Language, Trauma, and Silence

Old Boat

In the years after World War II, a Civil War raged in Greece until 1949 which proved to be one of the worst disasters that befell Greece. Greek against Greek, the Right fought with the Left a war of the utmost cruelty.

This war left many wounds in Greek society. Memories of it still scar the Greek psyche, even across several generations, influencing the current social and political climate.

An important aspect of this war, and the horrendous atrocities inflicted during it, often by members of the same family fighting each other, has been the silence it generated. The trauma robbed people of the words to describe what happened to them, or what they did to others. Whole families stopped communicating; individuals refrained from speaking about the period of the war; history books omitted important events that took place as if they never had happened.

Over the years, the situation slowly changed, especially after the fall of the military Junta and the opening up of the political system in Greece – though even now sections of Greek society insist that there are still many unspoken matters that need to be talked about and worked through.

In my story Postcards, I allude to the period of the Greek Civil War, and to this silence, symbolized by the fighter/husband: he stops using words/language when writing to his wife and instead communicates through drawings in his postcards.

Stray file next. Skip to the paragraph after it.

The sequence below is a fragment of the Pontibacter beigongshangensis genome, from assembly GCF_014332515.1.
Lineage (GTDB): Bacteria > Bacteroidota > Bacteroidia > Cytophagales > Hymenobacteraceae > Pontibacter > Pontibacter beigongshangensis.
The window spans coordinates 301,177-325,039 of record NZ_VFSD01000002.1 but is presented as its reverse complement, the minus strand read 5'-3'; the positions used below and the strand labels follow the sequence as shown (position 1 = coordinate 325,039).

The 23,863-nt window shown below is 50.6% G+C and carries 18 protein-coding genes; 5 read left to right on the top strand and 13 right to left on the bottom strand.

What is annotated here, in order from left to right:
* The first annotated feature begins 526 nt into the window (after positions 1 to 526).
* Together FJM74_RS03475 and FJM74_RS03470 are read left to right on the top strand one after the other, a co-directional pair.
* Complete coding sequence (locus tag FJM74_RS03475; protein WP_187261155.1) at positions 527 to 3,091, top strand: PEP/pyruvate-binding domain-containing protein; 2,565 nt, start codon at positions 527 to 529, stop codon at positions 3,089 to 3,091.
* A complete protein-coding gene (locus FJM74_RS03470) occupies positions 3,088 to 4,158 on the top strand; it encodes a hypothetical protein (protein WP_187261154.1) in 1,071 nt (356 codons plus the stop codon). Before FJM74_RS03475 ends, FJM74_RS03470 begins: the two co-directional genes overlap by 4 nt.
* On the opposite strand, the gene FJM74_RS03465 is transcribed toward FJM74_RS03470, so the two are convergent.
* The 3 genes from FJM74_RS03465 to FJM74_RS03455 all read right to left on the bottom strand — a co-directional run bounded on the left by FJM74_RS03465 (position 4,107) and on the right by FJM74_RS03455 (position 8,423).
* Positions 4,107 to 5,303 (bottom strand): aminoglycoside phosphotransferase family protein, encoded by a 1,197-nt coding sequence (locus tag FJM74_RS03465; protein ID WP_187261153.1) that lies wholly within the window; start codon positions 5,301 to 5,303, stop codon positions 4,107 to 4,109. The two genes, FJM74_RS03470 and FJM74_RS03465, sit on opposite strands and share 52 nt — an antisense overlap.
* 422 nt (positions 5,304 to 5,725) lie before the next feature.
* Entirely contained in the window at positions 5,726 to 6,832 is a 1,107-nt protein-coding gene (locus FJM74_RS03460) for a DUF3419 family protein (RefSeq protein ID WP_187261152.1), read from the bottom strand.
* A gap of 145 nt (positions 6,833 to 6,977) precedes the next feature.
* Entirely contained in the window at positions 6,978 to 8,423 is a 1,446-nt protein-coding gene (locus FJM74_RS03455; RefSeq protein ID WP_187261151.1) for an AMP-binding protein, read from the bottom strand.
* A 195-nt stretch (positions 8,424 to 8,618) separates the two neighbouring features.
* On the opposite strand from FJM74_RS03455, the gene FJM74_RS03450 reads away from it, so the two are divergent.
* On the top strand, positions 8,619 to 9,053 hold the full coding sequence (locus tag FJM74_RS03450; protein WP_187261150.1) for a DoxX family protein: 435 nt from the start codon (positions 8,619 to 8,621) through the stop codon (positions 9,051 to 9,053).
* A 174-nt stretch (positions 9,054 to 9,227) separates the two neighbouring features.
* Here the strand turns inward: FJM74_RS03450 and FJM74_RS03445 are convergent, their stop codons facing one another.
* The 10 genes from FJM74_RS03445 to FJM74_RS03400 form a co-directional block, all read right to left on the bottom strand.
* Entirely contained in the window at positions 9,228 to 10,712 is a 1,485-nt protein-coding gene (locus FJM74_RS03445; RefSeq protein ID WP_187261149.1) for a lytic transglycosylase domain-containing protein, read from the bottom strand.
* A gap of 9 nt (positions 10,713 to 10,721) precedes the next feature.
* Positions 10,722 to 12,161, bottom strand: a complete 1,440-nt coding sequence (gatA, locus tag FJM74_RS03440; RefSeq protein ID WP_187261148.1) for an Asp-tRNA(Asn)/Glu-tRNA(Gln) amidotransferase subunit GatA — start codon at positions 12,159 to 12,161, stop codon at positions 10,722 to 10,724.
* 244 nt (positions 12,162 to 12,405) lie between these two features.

You can read the short story “Postcards” here 

2 thoughts on “Language, Trauma, and Silence”

  1. thanks for the background story of “Postcards”. it made me get back to the book i read about the wartime in Greece: “The Cretan Runner” by George Psychoundakis, but his story ends with WorldWar II. i wasn’t aware that those years were followed by a civil war.


    1. I am glad to hear you were reminded of the Cretan Runner, Dorothee – a true account of the Cretan Resistance during World War II.
      The Civil War that followed was more centered on the mainland and especially Northern Greece. Sadly, though, it is hardly talked about even by Greeks today!
      Interestingly, in recent years, the Greek community in Munich has often confronted the issue through films shown during the Griechische Filmwoche events.


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